UK-listed Hurricane Energy (LON: HUR) has launched a competitive sales process for its business.
It comes after the West of Shetland operator received an “unsolicited offer” which the board has said should not be recommended – despite major shareholder Crystal Amber Fund, which owns nearly 30% of Hurricane, arguing it should be actioned.
Hurricane said that deal represented a 13% premium on its share price (on November 1), and has decided to instead launch a formal sales process for its business in search of a better deal.
Welcoming bids, the London-listed firm said it has appointed Stifel Nicolaus Europe as independent financial advisers.
Chairman Philip Wolfe said: “The Board intends to deliver near term shareholder returns through either the successful outcome of the formal sale process or with a substantial capital return programme.
“Hurricane is in a strong position with an experienced senior team, robust balance sheet, profitable ongoing production and significant tax losses – a platform capable of supporting distributions throughout Lancaster’s expected economically productive life. We look forward to updating shareholders in due course.”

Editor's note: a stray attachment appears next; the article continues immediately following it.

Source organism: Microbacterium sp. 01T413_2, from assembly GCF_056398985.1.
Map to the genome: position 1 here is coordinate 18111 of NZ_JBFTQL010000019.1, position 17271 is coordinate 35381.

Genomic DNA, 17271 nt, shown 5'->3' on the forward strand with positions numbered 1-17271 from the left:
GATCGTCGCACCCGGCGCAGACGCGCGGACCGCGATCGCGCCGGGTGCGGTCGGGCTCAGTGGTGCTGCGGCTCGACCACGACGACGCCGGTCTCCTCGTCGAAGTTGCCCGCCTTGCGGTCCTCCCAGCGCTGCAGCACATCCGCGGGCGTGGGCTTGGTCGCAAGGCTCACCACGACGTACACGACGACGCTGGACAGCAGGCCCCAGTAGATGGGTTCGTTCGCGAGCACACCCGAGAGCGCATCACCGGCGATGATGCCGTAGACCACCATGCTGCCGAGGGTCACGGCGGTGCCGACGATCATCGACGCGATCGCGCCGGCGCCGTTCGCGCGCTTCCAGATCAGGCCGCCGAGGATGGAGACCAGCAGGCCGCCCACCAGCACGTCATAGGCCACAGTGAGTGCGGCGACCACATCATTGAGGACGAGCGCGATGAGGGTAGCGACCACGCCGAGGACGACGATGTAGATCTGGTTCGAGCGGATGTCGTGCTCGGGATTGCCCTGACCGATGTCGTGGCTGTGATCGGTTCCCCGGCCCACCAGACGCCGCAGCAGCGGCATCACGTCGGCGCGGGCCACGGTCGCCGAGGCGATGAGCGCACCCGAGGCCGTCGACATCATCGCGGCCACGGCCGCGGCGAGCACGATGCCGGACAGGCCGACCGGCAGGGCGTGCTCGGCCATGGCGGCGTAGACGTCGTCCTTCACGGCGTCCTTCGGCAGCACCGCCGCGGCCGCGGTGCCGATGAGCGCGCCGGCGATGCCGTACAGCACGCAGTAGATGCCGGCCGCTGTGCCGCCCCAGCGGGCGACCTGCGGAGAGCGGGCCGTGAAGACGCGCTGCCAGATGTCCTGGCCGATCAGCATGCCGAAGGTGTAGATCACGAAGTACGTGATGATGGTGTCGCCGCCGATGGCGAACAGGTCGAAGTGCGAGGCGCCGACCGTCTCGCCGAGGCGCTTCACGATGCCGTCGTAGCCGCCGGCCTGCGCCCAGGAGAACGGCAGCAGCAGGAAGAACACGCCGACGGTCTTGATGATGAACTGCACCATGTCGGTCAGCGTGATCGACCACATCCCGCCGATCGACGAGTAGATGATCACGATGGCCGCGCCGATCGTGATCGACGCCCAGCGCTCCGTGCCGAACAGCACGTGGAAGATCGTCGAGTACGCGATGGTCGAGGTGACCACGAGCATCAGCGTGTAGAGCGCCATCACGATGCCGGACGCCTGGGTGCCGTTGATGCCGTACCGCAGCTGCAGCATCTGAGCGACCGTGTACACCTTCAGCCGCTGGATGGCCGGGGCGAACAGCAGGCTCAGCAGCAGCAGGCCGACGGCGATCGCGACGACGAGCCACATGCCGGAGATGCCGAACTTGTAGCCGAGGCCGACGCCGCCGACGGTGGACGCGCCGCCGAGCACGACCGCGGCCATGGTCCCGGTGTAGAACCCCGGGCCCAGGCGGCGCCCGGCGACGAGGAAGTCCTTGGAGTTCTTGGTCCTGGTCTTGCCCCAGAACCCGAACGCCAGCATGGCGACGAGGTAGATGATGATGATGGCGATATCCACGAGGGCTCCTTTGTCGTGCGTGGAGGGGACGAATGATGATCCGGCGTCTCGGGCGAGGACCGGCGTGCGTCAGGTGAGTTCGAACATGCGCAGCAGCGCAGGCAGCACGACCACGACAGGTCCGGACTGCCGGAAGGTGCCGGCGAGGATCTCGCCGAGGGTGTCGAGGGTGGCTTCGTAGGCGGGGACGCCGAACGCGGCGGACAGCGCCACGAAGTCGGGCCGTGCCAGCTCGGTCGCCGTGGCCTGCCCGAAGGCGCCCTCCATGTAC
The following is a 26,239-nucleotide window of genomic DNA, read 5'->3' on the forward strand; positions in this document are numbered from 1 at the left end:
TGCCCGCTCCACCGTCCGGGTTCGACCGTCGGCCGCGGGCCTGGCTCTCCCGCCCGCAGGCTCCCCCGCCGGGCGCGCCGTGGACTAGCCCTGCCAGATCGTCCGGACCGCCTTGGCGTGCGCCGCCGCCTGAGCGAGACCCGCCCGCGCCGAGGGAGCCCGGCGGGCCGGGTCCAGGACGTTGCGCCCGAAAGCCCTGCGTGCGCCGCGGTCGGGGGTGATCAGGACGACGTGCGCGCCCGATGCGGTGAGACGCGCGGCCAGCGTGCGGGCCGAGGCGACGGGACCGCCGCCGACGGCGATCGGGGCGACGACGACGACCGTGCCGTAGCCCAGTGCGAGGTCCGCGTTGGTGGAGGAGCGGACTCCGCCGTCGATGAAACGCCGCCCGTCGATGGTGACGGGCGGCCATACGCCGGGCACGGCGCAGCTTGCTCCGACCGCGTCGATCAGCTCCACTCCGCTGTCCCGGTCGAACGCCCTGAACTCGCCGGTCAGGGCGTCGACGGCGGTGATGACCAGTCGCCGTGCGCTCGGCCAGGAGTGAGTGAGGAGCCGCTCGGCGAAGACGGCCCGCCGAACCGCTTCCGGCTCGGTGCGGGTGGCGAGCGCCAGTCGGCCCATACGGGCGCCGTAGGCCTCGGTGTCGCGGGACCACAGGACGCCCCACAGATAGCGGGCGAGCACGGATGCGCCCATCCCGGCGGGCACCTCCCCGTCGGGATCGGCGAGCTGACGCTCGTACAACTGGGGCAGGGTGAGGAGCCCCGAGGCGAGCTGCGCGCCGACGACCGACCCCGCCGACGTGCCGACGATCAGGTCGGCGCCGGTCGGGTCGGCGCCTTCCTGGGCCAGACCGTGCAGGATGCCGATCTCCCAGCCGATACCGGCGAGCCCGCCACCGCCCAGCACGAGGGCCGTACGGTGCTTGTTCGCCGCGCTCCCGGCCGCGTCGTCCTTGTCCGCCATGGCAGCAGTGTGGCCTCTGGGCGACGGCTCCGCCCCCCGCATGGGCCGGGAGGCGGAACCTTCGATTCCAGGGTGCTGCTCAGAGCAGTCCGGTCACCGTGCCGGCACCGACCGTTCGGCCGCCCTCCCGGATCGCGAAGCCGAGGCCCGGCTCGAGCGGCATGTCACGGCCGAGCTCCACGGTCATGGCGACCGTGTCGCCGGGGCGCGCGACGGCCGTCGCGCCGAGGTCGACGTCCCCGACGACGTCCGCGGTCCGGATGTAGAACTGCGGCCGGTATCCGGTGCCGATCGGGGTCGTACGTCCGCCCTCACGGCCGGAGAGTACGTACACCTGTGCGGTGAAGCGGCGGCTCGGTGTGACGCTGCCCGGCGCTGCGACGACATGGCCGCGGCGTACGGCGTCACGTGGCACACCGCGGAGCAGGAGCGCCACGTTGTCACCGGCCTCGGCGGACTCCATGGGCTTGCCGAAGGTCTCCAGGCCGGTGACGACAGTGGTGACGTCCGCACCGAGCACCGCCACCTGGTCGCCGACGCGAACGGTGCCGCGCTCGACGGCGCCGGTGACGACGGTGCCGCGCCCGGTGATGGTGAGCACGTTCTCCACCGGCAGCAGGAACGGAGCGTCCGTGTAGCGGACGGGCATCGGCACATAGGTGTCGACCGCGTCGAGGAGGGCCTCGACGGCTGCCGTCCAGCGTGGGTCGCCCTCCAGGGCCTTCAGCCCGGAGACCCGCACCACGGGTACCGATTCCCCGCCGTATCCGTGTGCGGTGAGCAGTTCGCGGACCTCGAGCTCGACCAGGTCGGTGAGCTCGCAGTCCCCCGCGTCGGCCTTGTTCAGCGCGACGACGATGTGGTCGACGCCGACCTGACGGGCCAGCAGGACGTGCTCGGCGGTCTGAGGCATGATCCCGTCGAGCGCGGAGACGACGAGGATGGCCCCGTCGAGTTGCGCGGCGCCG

In the event a deal is not made, Hurricane Energy said it will begin a significant capital return programme of $70m to shareholders in Q1 of next year.
Hurricane, which took a massive writedown in resources and a board reshuffle last year, has had a turnaround in fortunes with the boost in oil and gas prices in 2022.
In July, the firm announced it was ready to pay off its heavy debt pile with cash to spare – once thought to be a major barrier to the future of the business.
In September, however, the firm handed back the P2308 Halifax licence, once thought to hold 1.2 billion barrels of oil, due to “low likelihood of a successful economic development,” which followed a similar decision on the Greater Warwick Area (GWA) earlier in the year.
The decisions not to press ahead with the GWA or Halifax licences follows “rigorous screening criteria”, Hurricane said at the time.